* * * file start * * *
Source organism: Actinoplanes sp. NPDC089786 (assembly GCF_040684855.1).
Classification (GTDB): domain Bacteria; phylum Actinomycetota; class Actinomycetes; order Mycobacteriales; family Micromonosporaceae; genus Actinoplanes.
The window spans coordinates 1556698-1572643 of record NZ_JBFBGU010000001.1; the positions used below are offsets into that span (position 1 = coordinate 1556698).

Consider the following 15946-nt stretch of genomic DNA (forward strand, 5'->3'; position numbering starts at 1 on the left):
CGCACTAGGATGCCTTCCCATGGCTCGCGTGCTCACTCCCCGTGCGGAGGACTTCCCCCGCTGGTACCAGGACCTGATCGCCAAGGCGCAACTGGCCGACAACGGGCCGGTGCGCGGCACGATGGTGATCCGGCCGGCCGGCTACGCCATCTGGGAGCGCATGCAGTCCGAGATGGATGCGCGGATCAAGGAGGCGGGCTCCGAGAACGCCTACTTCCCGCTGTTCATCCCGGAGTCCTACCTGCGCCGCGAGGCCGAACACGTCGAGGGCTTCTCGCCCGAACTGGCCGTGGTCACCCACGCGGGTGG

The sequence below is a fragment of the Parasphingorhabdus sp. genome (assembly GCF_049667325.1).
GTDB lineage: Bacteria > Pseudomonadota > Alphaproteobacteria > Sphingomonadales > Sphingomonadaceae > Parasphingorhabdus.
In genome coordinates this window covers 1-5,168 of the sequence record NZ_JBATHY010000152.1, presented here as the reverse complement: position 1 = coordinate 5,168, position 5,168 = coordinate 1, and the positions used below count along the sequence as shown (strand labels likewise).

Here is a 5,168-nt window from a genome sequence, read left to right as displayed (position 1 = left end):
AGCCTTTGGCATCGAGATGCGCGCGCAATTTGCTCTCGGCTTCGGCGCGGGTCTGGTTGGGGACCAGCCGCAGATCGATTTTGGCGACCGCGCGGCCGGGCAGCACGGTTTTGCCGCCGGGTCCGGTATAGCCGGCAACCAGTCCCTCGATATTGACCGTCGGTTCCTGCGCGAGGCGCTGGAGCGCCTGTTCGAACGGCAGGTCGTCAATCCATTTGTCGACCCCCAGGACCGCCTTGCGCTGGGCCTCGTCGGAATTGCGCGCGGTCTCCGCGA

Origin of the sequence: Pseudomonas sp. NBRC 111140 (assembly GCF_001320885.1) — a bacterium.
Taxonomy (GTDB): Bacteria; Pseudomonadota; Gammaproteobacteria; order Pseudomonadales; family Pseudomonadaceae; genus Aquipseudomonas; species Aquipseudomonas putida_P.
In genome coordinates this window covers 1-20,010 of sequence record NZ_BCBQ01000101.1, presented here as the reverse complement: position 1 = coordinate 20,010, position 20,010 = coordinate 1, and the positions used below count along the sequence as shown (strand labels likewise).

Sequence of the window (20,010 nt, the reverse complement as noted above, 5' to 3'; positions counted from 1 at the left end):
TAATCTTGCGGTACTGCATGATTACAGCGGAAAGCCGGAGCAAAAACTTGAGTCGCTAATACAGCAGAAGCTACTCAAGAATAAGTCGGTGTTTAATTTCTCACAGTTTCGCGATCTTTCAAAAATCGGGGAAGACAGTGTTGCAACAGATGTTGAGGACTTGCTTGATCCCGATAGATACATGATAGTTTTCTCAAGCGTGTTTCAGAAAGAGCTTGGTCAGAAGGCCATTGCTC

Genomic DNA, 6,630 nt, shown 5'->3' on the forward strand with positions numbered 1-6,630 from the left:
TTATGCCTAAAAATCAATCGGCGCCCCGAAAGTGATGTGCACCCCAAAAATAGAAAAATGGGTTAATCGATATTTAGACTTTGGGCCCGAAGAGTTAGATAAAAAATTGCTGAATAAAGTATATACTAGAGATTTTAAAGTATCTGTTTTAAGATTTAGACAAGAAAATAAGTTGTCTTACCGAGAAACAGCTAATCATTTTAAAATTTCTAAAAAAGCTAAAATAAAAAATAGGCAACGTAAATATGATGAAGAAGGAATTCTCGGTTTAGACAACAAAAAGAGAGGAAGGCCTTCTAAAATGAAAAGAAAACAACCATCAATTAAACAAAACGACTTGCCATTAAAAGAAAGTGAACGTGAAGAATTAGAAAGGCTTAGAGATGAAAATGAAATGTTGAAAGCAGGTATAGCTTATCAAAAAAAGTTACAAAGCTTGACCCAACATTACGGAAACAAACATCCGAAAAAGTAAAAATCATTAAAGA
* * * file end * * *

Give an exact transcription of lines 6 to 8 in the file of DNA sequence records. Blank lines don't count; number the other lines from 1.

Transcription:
The sequence below is a fragment of the Parasphingorhabdus sp. genome (assembly GCF_049667325.1).
GTDB lineage: Bacteria > Pseudomonadota > Alphaproteobacteria > Sphingomonadales > Sphingomonadaceae > Parasphingorhabdus.
In genome coordinates this window covers 1-5,168 of the sequence record NZ_JBATHY010000152.1, presented here as the reverse complement: position 1 = coordinate 5,168, position 5,168 = coordinate 1, and the positions used below count along the sequence as shown (strand labels likewise).